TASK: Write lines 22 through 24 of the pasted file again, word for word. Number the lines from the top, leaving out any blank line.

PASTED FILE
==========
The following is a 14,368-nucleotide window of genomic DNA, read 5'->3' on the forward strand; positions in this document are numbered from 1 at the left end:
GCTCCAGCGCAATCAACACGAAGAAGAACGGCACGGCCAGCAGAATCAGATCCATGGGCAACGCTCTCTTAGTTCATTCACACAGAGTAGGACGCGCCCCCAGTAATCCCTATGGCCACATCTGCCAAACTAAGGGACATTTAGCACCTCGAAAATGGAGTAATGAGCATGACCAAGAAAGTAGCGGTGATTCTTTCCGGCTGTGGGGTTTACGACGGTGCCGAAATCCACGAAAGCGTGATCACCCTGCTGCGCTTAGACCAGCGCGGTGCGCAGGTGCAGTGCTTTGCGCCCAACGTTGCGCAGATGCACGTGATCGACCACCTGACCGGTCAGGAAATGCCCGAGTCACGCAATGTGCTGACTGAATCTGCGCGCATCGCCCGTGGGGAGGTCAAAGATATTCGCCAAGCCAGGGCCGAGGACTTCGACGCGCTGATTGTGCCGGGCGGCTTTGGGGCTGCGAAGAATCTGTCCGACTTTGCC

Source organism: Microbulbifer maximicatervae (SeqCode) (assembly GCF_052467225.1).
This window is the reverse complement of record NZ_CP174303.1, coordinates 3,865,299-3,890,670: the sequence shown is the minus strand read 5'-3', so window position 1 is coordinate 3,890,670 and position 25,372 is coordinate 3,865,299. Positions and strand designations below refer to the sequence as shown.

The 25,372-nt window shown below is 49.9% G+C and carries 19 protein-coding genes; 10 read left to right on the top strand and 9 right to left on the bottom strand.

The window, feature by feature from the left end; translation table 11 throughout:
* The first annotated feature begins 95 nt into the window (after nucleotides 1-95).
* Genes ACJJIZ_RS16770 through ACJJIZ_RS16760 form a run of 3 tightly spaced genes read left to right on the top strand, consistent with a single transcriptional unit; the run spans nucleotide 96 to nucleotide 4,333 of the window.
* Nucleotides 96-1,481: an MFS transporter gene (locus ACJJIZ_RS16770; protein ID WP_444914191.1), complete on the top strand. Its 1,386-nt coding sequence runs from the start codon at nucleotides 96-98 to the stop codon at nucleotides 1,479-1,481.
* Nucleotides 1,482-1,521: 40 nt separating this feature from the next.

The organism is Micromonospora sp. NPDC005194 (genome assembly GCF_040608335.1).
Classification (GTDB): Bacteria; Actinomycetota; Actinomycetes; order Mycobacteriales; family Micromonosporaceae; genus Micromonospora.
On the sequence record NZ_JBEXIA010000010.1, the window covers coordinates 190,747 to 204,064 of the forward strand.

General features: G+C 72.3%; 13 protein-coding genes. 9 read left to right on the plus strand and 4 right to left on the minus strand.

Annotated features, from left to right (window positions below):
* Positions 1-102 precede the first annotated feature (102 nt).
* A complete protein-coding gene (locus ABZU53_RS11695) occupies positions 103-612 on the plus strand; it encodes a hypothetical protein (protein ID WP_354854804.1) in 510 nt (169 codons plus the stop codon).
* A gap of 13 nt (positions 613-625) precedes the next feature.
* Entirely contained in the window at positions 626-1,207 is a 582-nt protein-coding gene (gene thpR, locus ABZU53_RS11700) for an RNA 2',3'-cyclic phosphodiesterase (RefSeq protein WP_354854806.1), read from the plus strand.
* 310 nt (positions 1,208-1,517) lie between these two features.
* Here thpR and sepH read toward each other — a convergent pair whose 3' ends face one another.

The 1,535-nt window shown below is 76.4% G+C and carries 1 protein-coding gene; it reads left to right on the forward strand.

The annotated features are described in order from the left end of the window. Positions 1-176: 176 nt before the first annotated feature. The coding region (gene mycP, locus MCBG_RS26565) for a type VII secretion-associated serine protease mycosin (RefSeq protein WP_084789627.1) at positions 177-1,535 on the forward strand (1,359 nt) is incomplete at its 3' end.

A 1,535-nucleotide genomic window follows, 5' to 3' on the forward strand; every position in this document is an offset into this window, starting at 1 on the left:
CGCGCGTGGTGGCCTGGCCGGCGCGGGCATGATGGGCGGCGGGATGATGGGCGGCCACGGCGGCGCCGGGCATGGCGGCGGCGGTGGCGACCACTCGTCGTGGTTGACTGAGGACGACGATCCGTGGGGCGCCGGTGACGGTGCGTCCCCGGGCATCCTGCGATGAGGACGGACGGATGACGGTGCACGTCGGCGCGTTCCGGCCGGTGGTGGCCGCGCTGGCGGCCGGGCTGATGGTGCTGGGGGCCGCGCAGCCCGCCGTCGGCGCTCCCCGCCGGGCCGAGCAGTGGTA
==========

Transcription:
The 1,535-nt window shown below is 76.4% G+C and carries 1 protein-coding gene; it reads left to right on the forward strand.

The annotated features are described in order from the left end of the window. Positions 1-176: 176 nt before the first annotated feature. The coding region (gene mycP, locus MCBG_RS26565) for a type VII secretion-associated serine protease mycosin (RefSeq protein WP_084789627.1) at positions 177-1,535 on the forward strand (1,359 nt) is incomplete at its 3' end.

A 1,535-nucleotide genomic window follows, 5' to 3' on the forward strand; every position in this document is an offset into this window, starting at 1 on the left: